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Practical Success in Getting Guns Off the Streets

In this article, I will assume we agree on a premise with which I strongly disagree.  I will assume that most folks want to get guns off the streets.  I make this assumption because I intend to argue that beyond preferences for what is “best” the practical issues of gun control would be impossible to achieve within 50 years absent total tyranny.


Premise: Guns cause many deaths in the US each year, and should not be in civilian hands.  We need legislation to accomplish this.  We understand that some people enjoy firearms and they may store and use them at approved shooting range facilities, but they may not be taken off premises.  This fact is recognized by 99% of voters and all agree that it is time for a War On Guns to #endgunviolence.


Ok, so in this story we will say that yesterday that legislation passed.  It was in the news, and Federal government agencies have begun collecting and destroying firearms.

The first wave of action is for the feds to offer a “buyback” program similar to Australia in which 20% more than market price is given in exchange for firearms.  Lets call this program the Freedom & Safety Program (FSP).  Millions of  law-abiders take advantage of this offer and 70% of gun owners turn in their guns, leaving only 108 million firearms in civilian hands.  Citizens that have not been convicted of felonies, misdemeanors or infractions, and compete in registered firearms competitions at least monthly as well as hunters that prove they have safe storage are allowed to keep their guns so long as they are registered.  Failure to turn in a gun to the FSP or register is a misdemeanor.

Meanwhile, local law enforcement is reporting and collecting for the feds any firearms they discover, including the 8 guns owned by a victim that had his 9th gun stolen by a criminal.  He called the local cops to take a burglary report.  Unfortunately, since he had not turned his guns in during the FSP, he was not compensated for the 8 guns that were confiscated.  This “South Africa” type of seizure would likely remove at least 100,000 guns from the street each year.

A new law is introduced that makes possession of non-registered firearms a felony punishable by 10 years in prison and up to a $250,000 fine for each firearm.  The legislation includes a 20% annual tax increase on all people listed by the IRS as members of the felons households.  This law is called the Constitutional Liberty & Safety Act (CLSA).  A 90-day window is given in which these undiscovered felons may turn in their firearms without penalty, but also without compensation.  It is made very clear that after the 90 days expire, there will be no more excuses and people will be jailed.  This is enough to compel many more gun owners to turn in their guns.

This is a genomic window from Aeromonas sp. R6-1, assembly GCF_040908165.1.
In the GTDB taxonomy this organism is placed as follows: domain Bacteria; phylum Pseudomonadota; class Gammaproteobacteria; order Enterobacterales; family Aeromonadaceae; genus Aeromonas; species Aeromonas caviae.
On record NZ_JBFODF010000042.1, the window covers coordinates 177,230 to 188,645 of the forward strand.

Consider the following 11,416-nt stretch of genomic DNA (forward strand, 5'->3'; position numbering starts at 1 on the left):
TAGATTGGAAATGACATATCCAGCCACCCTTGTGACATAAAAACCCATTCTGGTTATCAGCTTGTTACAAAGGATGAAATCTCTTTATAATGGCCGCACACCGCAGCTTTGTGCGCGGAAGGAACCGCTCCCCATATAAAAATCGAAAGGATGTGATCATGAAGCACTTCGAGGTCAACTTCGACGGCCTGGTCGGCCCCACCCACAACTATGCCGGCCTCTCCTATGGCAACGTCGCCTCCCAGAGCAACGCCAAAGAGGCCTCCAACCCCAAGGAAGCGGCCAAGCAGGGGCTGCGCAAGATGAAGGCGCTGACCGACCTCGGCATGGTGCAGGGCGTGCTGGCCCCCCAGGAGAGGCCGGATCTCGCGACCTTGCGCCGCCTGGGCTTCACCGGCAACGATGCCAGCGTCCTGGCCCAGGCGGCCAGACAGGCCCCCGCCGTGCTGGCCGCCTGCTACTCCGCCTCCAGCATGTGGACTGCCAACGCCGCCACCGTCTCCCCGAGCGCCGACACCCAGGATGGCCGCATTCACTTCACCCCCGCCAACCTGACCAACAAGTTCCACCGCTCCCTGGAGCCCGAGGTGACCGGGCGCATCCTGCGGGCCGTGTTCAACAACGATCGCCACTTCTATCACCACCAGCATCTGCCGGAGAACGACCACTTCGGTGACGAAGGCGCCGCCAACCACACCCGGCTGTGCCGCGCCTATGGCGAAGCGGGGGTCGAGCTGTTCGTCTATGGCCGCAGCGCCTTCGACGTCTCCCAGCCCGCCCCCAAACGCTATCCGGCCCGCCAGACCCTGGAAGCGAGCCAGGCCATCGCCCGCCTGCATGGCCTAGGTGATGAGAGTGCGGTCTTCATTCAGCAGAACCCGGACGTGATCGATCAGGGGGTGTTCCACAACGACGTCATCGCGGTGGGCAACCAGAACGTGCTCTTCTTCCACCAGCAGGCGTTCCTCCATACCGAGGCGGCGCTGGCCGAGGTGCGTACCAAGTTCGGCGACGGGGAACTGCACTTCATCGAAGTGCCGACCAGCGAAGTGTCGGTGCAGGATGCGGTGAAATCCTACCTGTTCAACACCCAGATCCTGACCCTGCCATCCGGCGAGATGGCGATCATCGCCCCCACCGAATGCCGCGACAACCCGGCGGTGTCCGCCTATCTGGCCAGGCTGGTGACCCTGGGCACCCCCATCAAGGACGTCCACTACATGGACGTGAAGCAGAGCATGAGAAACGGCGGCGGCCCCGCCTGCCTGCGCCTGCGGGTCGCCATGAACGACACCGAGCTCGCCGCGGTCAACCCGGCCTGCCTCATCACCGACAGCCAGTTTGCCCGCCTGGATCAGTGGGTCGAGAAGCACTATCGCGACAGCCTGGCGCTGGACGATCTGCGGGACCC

A new law passes that requires all Federal Firearm Licensed dealers and gunsmiths to make two photocopies of all the 4473 forms they have on file.  One copy is given to state local law enforcement, who is given a mandate and the funding to ensure that all listed guns that were not registered int he CLSA be confiscated and that surprise searches called “compliance checks” be done of the homes and businesses of the transferees listed.  An additional 40 million guns are seized.  Due to the national emergency nature of this noble gun seizure campaign, insurgents with tin foil hats that claim the searches are not “constitutional” will be mocked and silenced.

Now, in July of 2020 only 27,000,000 firearms remain in private hands.

Why do I say 27 million?  27 million is 10% of the original 270-300 million estimated firearms.  I examine the success that governments have had with other Wars on Stuff.  These include wars on poverty, terror, drugs, illiteracy etc.  Meth is a good example.  Like a firearm, it can be made in a garage with the right tools and supplies, none of which are specific to making that thing, and therefore impossible to control 100%.  With the strong focus on meth eradication, how are things going?  How much success has the government had?  Even giving the drug warriors a generous “win” by assuming there is a 50% reduction of the meth made and used due to their endeavors, that is not a very big success.  Is the 90% success rate at controlling gun possession reasonable?  In truth, the success rate would probably be even lower, but I am willing to be generous.  As a matter of fact, how about I round down by 63% just in case technology developed through private sources as well as Bush’s Patriot Act have far more success rates than past wars.

These 10 million firearms are in the hands of people who are NOT willing to follow the law.  Perhaps 50% of them are “bad guys” that would be willing to rob, burglarize, murder, shoot up schools and malls and threaten others.  The other half are comprised of stubborn libertarian-types the government and main stream media refer to as “Dangerous Illegal Mentally Ill Terrorist Insurgents.” (DIMITI)

I challenge you, the reader, to contemplate my above predictions, calculations and assumptions.  Please correct me.  If my calculations ARE correct, it would seem that we would have to conclude that “getting guns off the streets” is not a doable thing.  The 5 million firearms currently in circulation among violent criminal circles will mostly remain there.  These guns are used in making problems, not the other 265,000,000 guns.

What are YOUR conclusions?